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Biosensors, Volume 10, Issue 2 (February 2020) – 7 articles

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Cover Story (view full-size image) Ovarian cancer is associated with tumors that form in the tissue of the ovary. It is often referred [...] Read more.
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Open AccessArticle
Attack Graph Modeling for Implantable Pacemaker
Biosensors 2020, 10(2), 14; https://doi.org/10.3390/bios10020014 - 19 Feb 2020
Viewed by 1645
Abstract
Remote health monitoring systems are used to audit implantable medical devices or patients’ health in a non-clinical setting. These systems are prone to cyberattacks exploiting their critical vulnerabilities. Thus, threatening patients’ health and confidentiality. In this paper, a pacemaker automatic remote monitoring system [...] Read more.
Remote health monitoring systems are used to audit implantable medical devices or patients’ health in a non-clinical setting. These systems are prone to cyberattacks exploiting their critical vulnerabilities. Thus, threatening patients’ health and confidentiality. In this paper, a pacemaker automatic remote monitoring system (PARMS) is modeled using architecture analysis and design language (AADL), formally characterized, and checked using the JKind model checker tool. The generated attack graph is visualized using the Graphviz tool, and classifies security breaches through the violation of the security features of significance. The developed attack graph showed the essentiality of setting up appropriate security measures in PARMS. Full article
(This article belongs to the Special Issue Bioelectric Sensors)
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Open AccessArticle
Detection of the Ovarian Cancer Biomarker Lysophosphatidic Acid in Serum
Biosensors 2020, 10(2), 13; https://doi.org/10.3390/bios10020013 - 14 Feb 2020
Cited by 1 | Viewed by 1955
Abstract
Lysophosphatidic acid (LPA) is present during the medical condition of ovarian cancer at all stages of the disease, and, therefore possesses considerable potential as a biomarker for screening its presence in female patients. Unfortunately, there is currently no clinically employable assay for this [...] Read more.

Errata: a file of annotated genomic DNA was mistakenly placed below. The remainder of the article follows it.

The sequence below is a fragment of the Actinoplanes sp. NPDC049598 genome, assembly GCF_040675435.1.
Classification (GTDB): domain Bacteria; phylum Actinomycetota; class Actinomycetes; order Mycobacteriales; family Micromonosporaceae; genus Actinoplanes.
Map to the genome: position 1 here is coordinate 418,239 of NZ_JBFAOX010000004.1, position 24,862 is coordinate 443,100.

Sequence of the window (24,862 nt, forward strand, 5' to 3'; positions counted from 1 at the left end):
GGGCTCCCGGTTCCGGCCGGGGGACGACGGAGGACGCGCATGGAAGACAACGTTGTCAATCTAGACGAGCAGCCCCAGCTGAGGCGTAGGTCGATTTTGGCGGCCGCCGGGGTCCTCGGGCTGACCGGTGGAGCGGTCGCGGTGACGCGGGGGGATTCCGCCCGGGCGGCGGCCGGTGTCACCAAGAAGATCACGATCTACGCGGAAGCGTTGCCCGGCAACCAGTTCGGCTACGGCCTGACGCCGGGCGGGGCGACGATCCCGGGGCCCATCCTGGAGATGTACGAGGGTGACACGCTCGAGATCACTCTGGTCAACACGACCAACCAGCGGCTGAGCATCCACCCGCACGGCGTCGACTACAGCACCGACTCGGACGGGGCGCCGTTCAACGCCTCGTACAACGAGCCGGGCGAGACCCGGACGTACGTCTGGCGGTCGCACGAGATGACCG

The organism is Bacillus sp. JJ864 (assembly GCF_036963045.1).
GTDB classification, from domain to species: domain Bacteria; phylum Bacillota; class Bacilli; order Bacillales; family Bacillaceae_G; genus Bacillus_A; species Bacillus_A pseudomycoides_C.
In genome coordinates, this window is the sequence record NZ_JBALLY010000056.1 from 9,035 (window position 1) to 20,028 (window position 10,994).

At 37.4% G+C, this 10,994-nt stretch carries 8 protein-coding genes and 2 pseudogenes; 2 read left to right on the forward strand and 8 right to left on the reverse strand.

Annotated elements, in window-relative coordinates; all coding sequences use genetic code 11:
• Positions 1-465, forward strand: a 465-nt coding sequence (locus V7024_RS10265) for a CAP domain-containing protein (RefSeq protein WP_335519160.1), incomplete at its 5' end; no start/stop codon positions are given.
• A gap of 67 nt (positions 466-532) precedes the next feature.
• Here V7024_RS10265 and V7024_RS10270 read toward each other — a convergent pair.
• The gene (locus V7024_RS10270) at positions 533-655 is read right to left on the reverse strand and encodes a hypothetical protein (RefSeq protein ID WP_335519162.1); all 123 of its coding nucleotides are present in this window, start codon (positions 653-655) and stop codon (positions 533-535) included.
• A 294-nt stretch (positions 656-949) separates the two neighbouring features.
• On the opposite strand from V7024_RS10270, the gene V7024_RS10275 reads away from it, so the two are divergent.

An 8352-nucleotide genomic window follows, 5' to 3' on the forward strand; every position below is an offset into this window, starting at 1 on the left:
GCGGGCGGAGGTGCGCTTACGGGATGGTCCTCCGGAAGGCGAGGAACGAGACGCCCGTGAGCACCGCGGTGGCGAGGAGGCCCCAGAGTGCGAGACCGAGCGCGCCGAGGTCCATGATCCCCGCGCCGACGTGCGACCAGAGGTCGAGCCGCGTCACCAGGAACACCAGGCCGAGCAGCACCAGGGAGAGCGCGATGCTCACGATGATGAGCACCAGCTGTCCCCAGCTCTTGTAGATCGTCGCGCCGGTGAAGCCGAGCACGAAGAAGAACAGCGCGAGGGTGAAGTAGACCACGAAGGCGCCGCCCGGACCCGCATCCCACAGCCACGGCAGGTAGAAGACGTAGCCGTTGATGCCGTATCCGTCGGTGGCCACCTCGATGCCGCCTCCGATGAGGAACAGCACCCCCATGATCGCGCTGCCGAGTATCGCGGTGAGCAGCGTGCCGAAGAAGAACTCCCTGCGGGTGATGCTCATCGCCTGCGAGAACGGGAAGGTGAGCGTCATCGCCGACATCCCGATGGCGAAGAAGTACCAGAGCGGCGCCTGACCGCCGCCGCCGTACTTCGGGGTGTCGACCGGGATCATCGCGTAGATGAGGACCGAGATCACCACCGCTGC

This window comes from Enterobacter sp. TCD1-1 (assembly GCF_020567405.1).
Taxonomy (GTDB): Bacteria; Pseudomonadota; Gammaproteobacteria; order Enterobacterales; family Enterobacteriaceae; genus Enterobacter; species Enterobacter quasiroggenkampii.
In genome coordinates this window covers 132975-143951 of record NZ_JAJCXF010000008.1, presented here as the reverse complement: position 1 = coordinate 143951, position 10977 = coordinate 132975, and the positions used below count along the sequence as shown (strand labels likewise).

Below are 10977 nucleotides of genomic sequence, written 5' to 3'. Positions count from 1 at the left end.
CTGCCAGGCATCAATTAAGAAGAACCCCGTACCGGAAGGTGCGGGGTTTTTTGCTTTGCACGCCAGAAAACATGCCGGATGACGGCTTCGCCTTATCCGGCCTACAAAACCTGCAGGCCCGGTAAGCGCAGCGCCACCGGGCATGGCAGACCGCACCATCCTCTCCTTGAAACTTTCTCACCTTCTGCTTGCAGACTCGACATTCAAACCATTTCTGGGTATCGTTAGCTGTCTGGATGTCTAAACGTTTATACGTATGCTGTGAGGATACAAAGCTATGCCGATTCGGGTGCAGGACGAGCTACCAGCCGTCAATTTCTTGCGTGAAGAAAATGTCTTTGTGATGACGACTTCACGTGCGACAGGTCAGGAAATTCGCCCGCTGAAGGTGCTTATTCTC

Lysophosphatidic acid (LPA) is present during the medical condition of ovarian cancer at all stages of the disease, and, therefore possesses considerable potential as a biomarker for screening its presence in female patients. Unfortunately, there is currently no clinically employable assay for this biomarker. In the present work, we introduce a test based on the duel protein system of actin and gelsolin that could allow the quantitative measurement of LPA in serum samples in a biosensing format. In order to evaluate this possibility, actin protein was dye-modified and complexed with gelsolin protein, followed by surface deposition onto silica nanoparticles. This solid-phase system was exposed to serum samples containing various concentrations of LPA and analyzed by fluorescence microscopy. Measurements conducted for the LPA-containing serum samples were higher after exposure to the developed test than samples without LPA. Early results suggest a limit of detection of 5 μM LPA in serum. The eventual goal is to employ the chemistry described here in a biosensor configuration for the large population-scale, rapid screening of women for the potential occurrence of ovarian cancer. Full article
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Open AccessArticle
Assessment of the Portable C-320 Electronic Nose for Discrimination of Nine Insectivorous Bat Species: Implications for Monitoring White-Nose Syndrome
Biosensors 2020, 10(2), 12; https://doi.org/10.3390/bios10020012 - 13 Feb 2020
Cited by 1 | Viewed by 1595
Abstract
The development of new C-320 electronic-nose (e-nose) methods for pre-symptomatic detection of White-Nose Syndrome (WNS) in bats has required efficacy studies of instrument capabilities to discriminate between major sources of volatile organic compounds (VOCs) derived from clinical samples. In this phase-2 study, we [...] Read more.